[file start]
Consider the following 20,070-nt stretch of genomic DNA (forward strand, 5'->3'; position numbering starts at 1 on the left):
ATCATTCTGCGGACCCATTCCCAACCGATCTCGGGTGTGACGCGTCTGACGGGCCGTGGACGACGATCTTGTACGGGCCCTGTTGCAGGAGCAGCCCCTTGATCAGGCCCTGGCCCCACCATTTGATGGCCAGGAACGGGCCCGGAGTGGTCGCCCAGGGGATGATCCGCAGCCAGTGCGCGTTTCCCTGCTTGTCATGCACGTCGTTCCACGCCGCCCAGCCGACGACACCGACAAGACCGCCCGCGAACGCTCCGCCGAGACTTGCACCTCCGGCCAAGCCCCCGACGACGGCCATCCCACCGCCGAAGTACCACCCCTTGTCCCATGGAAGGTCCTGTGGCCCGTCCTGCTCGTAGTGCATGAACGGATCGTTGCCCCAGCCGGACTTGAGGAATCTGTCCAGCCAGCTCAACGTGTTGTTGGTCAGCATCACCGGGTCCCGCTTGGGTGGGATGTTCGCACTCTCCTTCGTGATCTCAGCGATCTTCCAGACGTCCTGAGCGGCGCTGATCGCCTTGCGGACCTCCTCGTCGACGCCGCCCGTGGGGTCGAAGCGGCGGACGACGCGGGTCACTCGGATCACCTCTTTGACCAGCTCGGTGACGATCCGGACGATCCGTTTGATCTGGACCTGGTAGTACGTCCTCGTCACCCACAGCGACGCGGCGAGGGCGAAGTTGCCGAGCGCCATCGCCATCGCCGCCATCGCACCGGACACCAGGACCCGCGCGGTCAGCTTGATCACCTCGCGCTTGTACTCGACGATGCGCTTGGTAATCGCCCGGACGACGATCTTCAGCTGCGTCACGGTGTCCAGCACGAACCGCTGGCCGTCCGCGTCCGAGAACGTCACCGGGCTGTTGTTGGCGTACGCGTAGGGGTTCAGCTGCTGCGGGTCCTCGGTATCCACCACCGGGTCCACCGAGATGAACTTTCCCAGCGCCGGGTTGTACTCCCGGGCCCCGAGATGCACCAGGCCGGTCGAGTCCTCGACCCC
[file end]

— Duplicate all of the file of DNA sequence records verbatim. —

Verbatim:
Consider the following 20,070-nt stretch of genomic DNA (forward strand, 5'->3'; position numbering starts at 1 on the left):
ATCATTCTGCGGACCCATTCCCAACCGATCTCGGGTGTGACGCGTCTGACGGGCCGTGGACGACGATCTTGTACGGGCCCTGTTGCAGGAGCAGCCCCTTGATCAGGCCCTGGCCCCACCATTTGATGGCCAGGAACGGGCCCGGAGTGGTCGCCCAGGGGATGATCCGCAGCCAGTGCGCGTTTCCCTGCTTGTCATGCACGTCGTTCCACGCCGCCCAGCCGACGACACCGACAAGACCGCCCGCGAACGCTCCGCCGAGACTTGCACCTCCGGCCAAGCCCCCGACGACGGCCATCCCACCGCCGAAGTACCACCCCTTGTCCCATGGAAGGTCCTGTGGCCCGTCCTGCTCGTAGTGCATGAACGGATCGTTGCCCCAGCCGGACTTGAGGAATCTGTCCAGCCAGCTCAACGTGTTGTTGGTCAGCATCACCGGGTCCCGCTTGGGTGGGATGTTCGCACTCTCCTTCGTGATCTCAGCGATCTTCCAGACGTCCTGAGCGGCGCTGATCGCCTTGCGGACCTCCTCGTCGACGCCGCCCGTGGGGTCGAAGCGGCGGACGACGCGGGTCACTCGGATCACCTCTTTGACCAGCTCGGTGACGATCCGGACGATCCGTTTGATCTGGACCTGGTAGTACGTCCTCGTCACCCACAGCGACGCGGCGAGGGCGAAGTTGCCGAGCGCCATCGCCATCGCCGCCATCGCACCGGACACCAGGACCCGCGCGGTCAGCTTGATCACCTCGCGCTTGTACTCGACGATGCGCTTGGTAATCGCCCGGACGACGATCTTCAGCTGCGTCACGGTGTCCAGCACGAACCGCTGGCCGTCCGCGTCCGAGAACGTCACCGGGCTGTTGTTGGCGTACGCGTAGGGGTTCAGCTGCTGCGGGTCCTCGGTATCCACCACCGGGTCCACCGAGATGAACTTTCCCAGCGCCGGGTTGTACTCCCGGGCCCCGAGATGCACCAGGCCGGTCGAGTCCTCGACCCC